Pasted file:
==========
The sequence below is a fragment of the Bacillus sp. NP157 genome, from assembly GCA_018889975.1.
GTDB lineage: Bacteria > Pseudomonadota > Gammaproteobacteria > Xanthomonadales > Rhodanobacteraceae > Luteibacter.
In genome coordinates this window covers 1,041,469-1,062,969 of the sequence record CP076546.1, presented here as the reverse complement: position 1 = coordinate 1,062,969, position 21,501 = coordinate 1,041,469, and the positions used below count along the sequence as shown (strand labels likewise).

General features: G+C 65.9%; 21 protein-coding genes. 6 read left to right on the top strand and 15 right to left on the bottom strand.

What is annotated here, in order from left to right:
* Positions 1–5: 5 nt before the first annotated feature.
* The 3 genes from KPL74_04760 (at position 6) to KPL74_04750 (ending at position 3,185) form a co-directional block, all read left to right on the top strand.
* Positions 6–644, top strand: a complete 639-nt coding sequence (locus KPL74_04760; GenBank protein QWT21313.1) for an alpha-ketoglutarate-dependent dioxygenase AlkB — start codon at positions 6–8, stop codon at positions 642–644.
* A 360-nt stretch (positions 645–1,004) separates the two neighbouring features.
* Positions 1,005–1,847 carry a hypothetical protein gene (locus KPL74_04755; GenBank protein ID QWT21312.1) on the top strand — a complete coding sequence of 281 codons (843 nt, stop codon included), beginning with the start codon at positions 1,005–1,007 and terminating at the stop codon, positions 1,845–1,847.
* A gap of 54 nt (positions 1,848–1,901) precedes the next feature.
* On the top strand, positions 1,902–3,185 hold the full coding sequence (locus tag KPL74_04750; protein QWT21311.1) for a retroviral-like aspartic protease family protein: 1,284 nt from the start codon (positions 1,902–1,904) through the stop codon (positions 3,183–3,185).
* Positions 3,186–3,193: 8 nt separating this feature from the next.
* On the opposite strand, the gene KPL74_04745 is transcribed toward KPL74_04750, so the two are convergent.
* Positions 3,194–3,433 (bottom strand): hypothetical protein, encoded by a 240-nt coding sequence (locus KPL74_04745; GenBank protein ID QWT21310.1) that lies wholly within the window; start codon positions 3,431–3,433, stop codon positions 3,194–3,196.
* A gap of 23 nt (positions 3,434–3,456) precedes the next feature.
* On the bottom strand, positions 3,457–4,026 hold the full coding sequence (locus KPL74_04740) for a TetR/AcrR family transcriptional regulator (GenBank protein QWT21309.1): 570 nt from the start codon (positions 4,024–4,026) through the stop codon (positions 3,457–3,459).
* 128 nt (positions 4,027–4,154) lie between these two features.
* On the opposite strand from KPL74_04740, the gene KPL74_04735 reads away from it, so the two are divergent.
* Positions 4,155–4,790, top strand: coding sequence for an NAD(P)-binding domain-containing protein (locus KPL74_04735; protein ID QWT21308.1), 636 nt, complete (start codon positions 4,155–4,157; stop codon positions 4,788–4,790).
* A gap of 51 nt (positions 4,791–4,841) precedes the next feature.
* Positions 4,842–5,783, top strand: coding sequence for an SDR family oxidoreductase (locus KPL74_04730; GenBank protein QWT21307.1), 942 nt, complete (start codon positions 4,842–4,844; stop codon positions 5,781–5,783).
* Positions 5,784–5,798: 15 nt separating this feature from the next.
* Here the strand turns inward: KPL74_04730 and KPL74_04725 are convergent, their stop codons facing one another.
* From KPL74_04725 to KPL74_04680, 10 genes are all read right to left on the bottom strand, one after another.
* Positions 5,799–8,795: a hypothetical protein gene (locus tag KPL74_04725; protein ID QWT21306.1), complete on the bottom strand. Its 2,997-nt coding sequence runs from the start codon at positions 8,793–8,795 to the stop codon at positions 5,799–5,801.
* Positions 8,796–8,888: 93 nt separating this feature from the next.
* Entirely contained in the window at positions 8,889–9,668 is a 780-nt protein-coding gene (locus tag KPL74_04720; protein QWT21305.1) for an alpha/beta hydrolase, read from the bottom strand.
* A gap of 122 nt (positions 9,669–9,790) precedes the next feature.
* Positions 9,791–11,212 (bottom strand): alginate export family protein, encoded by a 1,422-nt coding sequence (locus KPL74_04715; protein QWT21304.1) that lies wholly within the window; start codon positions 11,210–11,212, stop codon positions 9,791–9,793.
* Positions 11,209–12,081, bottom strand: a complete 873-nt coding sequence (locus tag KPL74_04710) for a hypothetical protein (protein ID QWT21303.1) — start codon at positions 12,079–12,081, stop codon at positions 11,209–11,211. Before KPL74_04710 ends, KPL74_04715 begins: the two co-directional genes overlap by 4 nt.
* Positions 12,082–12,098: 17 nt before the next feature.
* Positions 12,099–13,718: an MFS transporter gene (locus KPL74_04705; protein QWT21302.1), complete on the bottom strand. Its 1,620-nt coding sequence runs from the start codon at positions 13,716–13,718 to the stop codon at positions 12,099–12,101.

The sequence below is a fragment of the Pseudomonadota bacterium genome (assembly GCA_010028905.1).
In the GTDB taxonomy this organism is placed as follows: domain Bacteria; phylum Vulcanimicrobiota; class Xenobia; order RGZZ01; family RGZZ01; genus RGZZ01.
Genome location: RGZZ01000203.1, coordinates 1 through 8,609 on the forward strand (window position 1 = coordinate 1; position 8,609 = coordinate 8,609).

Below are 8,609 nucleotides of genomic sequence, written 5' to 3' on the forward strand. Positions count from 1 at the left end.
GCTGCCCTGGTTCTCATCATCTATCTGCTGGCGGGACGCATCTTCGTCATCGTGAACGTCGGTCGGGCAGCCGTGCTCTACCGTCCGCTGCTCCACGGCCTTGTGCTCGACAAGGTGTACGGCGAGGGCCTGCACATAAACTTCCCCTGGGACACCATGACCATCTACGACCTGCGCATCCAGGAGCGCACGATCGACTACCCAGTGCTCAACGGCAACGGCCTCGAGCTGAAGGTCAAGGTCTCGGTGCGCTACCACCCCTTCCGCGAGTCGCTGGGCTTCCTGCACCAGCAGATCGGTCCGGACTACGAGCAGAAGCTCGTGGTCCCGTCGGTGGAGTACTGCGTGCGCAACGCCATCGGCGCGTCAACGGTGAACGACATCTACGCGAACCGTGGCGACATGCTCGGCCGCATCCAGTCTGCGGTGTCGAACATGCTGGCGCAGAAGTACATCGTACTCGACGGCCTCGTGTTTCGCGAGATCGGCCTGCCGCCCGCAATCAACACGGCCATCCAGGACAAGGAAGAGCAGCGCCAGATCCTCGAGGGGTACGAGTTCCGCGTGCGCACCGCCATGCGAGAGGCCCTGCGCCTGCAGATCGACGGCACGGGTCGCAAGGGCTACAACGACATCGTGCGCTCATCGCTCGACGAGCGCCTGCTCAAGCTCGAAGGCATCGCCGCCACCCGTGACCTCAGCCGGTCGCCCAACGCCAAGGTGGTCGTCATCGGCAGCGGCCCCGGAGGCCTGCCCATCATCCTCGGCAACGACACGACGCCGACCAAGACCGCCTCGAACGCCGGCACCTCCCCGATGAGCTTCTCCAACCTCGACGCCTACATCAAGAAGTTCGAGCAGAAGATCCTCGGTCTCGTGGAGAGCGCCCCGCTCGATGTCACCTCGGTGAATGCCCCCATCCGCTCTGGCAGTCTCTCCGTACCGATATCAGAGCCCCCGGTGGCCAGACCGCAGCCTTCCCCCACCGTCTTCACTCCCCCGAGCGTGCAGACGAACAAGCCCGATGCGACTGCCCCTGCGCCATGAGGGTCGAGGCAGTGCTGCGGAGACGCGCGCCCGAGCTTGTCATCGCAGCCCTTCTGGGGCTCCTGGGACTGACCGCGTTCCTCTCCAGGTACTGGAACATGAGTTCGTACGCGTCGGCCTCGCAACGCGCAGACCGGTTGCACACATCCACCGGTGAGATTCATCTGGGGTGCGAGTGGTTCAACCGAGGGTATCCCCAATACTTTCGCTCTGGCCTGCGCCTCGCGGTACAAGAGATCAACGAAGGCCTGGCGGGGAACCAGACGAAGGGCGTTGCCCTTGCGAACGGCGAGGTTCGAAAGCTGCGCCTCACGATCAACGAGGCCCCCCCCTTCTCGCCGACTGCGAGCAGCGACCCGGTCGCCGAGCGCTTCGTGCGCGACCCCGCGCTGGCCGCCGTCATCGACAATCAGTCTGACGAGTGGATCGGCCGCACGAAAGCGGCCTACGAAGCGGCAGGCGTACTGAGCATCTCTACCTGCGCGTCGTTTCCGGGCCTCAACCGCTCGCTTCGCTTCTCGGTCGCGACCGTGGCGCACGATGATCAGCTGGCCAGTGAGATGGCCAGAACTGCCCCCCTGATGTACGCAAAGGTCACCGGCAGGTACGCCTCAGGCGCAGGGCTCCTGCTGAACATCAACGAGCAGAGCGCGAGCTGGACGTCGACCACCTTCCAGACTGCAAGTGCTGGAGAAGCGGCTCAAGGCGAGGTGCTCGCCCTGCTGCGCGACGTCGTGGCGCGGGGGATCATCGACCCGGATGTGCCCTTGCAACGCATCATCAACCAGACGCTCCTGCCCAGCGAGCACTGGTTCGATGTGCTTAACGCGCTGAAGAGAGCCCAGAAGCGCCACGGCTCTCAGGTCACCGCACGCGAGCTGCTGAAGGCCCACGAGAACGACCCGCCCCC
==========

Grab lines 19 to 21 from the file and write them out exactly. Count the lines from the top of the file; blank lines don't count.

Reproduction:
* On the opposite strand from KPL74_04740, the gene KPL74_04735 reads away from it, so the two are divergent.
* Positions 4,155–4,790, top strand: coding sequence for an NAD(P)-binding domain-containing protein (locus KPL74_04735; protein ID QWT21308.1), 636 nt, complete (start codon positions 4,155–4,157; stop codon positions 4,788–4,790).
* A gap of 51 nt (positions 4,791–4,841) precedes the next feature.